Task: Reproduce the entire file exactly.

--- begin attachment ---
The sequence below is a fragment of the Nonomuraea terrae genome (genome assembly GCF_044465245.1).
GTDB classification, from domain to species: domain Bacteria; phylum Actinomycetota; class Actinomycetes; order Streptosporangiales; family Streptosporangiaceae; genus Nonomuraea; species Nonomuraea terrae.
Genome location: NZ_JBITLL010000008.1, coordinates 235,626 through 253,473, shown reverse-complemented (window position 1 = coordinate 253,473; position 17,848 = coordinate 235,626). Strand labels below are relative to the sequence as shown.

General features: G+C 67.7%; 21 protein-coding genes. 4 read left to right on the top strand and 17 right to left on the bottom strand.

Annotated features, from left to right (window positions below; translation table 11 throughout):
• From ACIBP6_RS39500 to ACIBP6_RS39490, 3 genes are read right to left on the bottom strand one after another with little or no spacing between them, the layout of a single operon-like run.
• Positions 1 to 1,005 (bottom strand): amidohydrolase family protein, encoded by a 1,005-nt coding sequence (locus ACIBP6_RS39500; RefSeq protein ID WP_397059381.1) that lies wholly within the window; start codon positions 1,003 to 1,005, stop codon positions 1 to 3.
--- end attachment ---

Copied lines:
The sequence below is a fragment of the Nonomuraea terrae genome (genome assembly GCF_044465245.1).
GTDB classification, from domain to species: domain Bacteria; phylum Actinomycetota; class Actinomycetes; order Streptosporangiales; family Streptosporangiaceae; genus Nonomuraea; species Nonomuraea terrae.
Genome location: NZ_JBITLL010000008.1, coordinates 235,626 through 253,473, shown reverse-complemented (window position 1 = coordinate 253,473; position 17,848 = coordinate 235,626). Strand labels below are relative to the sequence as shown.

General features: G+C 67.7%; 21 protein-coding genes. 4 read left to right on the top strand and 17 right to left on the bottom strand.

Annotated features, from left to right (window positions below; translation table 11 throughout):
• From ACIBP6_RS39500 to ACIBP6_RS39490, 3 genes are read right to left on the bottom strand one after another with little or no spacing between them, the layout of a single operon-like run.
• Positions 1 to 1,005 (bottom strand): amidohydrolase family protein, encoded by a 1,005-nt coding sequence (locus ACIBP6_RS39500; RefSeq protein ID WP_397059381.1) that lies wholly within the window; start codon positions 1,003 to 1,005, stop codon positions 1 to 3.